4

Please note that this is an answer from a Dutch point of view. We Dutch people can be relatively blunt. For us, blunt is good. It's clear what a person's intentions are. Prevention: Just keep walking, don't make eye contact. Usually it takes some kind of contact like that for someone to start interacting. Answer: There are plenty of options to quickly end ...


4

Romanian perspective, as I feel we are culturally closer I've had quite a handful of unsolicited advice regarding my son when he was a baby. My first advice would be not to be afraid to offend people, especially when they've already offended you by implying you are not taking proper care of your child. They do believe they're providing valuable help, but ...


4

It is a good strategy to try to be diplomatic even when faced with offers that are borderline offensive. It is also a good economic strategy to avoid entering into an offer-counteroffer situation if you think the first offer is way too low. (It creates an Anchor) - The anchor creates a psychological bias that can make the outcome of a negotiation end up ...


4

Moreover, such responses sound as if Tania wanted to get as much as she can get rather than reach a fair deal. Value of things are always in the eye of the beholder. When you face an offer for a good, how honest is the offer is only about how desirable it is to make a deal given the information you have. What this value have for the buyer, is very secondary....


3

What will sometimes work is to ask for something else. The best thing is something which you know you can have, and which is quite certain to be available. The easiest thing is a glass of water. Or a cup of tea. Thank you, but I really cannot eat that much right now. Could I just have a glass of water/cup of tea, please? The reason why this can work is ...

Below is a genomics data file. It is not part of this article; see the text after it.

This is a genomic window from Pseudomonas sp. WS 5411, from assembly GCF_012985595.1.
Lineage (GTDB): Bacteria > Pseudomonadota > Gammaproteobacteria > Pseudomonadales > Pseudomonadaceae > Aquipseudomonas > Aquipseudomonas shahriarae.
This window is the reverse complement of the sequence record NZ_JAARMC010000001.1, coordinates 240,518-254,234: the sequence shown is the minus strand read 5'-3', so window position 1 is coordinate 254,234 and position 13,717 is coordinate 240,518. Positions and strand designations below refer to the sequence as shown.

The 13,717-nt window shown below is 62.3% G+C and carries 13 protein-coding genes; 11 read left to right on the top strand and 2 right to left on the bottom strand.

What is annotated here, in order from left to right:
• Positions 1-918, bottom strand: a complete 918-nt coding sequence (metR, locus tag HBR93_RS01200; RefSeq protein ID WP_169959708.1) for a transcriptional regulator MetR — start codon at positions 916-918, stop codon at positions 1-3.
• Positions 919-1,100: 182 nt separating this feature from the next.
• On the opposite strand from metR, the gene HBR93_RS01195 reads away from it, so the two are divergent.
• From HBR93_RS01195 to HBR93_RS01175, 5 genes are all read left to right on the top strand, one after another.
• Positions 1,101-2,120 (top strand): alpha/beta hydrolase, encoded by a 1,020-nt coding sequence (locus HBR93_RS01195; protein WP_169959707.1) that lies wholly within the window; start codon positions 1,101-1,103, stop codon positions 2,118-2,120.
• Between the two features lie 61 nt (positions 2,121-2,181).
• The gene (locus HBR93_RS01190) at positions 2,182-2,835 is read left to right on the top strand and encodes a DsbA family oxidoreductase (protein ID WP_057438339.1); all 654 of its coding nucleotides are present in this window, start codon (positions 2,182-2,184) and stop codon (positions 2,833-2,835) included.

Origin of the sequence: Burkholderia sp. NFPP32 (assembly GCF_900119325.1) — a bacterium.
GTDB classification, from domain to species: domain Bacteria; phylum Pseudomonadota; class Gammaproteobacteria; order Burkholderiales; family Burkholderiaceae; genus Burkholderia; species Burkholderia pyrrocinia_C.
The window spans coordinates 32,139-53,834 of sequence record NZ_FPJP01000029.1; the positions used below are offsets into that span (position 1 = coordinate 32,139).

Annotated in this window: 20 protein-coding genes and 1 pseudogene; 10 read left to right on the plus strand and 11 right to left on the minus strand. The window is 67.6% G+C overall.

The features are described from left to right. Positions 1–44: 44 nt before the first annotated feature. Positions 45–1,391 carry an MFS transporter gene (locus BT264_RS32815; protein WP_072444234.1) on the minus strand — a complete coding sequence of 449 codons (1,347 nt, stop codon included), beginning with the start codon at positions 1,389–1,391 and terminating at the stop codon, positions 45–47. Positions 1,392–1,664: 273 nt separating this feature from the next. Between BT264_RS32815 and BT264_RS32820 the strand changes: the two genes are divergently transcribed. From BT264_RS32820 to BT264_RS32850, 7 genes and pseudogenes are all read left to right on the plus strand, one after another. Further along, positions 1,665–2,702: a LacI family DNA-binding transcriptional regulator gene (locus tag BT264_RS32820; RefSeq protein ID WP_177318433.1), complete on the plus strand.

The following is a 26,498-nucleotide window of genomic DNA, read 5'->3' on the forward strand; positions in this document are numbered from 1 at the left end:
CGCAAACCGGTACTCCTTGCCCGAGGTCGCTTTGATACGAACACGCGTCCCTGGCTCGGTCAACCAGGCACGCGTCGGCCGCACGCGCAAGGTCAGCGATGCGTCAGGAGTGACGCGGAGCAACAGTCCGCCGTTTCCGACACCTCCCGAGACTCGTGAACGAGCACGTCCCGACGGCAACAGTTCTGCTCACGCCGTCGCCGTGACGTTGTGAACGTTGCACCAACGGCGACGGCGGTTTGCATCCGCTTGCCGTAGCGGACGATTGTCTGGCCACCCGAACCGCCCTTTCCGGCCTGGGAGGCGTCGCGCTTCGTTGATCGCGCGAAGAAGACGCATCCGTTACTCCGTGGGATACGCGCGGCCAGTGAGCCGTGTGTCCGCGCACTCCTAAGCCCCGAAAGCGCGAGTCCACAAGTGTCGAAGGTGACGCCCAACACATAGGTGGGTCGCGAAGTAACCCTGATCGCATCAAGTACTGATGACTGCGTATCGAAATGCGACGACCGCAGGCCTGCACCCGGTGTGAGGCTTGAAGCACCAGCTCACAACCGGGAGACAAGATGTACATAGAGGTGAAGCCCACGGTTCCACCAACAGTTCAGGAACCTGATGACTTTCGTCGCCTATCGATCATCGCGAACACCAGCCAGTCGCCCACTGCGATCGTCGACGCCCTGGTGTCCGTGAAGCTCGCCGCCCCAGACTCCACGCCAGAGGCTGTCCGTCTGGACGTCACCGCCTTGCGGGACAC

3

The key word describing an espresso is small. I suggest you use that word when you order, and perhaps reinforce the idea with sign language, showing with your hands exactly how small you want it to be: If you see espresso cups you can also point at them when ordering. You'll still get your cup filled, but it will be about the right amount of coffee.


3

You can start the ordering conversation by asking how they make the espresso here. They'll probably be just as familiar as you are with the big 150mL Russian "espresso", either because they make it that way or because they know that many places do. There, you just started a conversation. Now you can ask them how big their "shots" are (or whatever expression ...


3

Is this common in Russia as a first meeting Yes, it's quite common. And not only as of the first meeting. Coffee shops are often seen as a "neutral territory" to meet at. Some people use them for small business meetings (like passing a document or drafting something), students may come over to copy each other's homework. Personally I have a few old friends ...


2

Before you order, ask the barista how many ounces (or milliliters) are in their espressos. If they respond with a number higher than you expect or point to a large coffee cup, you can ask them for a custom order. If they know how to make espressos properly, they may assume that you think that espressos come in different sizes or that you have never had an ...